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    This whole case raises an important issue though. Now, whilist accepting that the Parlour's was an exceptional case in terms of his wealth, and that the money is to guarentee the financial security of the woman and the children (she must put £294000 away a year), can we not say that this does not allow for a 'clean break'. I have 2 scnearios (sp) which i would like a response on :

    1) a man of a moderate wage divorces his housewife wife, who has no applicable skills in the modern age. They have one child of 6 years old. Should then, the future earnings of the husband be an asset of the marriage such that he can continue to support the wife and the child ? (the child is obvious due to CS/alimony payments!) This doesn't seem fair to me, and neither does the Parlour's case, because whilst i believe the wife to be entitled to half of all the marriage's assets, i don't believe that his future earnings should be given to the wife, as when the wife files for divorce, she claims/states that she wants a 'clean break' from the marriage. I don't believe that this new ruling supports that claim.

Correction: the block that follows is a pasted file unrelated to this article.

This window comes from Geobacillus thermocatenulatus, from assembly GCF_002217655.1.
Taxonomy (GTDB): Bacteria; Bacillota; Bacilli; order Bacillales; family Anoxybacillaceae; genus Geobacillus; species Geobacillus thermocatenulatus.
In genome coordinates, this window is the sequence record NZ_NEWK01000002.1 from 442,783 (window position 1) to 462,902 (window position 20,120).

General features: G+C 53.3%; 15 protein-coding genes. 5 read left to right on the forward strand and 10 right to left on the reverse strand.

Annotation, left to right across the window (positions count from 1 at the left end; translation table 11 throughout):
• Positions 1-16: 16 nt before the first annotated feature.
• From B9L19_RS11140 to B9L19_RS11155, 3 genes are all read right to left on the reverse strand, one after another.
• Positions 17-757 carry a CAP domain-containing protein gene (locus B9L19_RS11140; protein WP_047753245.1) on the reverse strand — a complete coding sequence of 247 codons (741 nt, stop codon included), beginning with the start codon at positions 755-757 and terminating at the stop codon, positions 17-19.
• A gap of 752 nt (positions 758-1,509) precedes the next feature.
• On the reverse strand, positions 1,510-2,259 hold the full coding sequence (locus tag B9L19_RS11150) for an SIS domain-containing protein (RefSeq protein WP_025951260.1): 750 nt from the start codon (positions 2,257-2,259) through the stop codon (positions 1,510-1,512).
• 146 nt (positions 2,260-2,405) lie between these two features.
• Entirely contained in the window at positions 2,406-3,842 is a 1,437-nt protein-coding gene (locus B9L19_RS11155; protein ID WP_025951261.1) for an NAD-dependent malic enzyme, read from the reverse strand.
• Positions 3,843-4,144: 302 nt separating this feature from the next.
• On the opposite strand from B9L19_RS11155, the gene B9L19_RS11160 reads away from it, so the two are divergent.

2) If i divorce my wife, and future earnings ARE an asset of the marriage, and i subsequently win the lottery, does this mean i owe half of my £1m win to my wife ? THAT hardly seems fair. :mad:

    What exactly is a marriage assest?
    Say I end up being a millionaire, and marry a woman with next to no money. If she divorces me, will she make of with a sizeable chunk of money? And why? And how much difference would it make if the children were involved ( ie her winning and gettig custody, or taking care of them)

    (Original post by vmong)
    that woman should be killed
    Possibly a tad extreme
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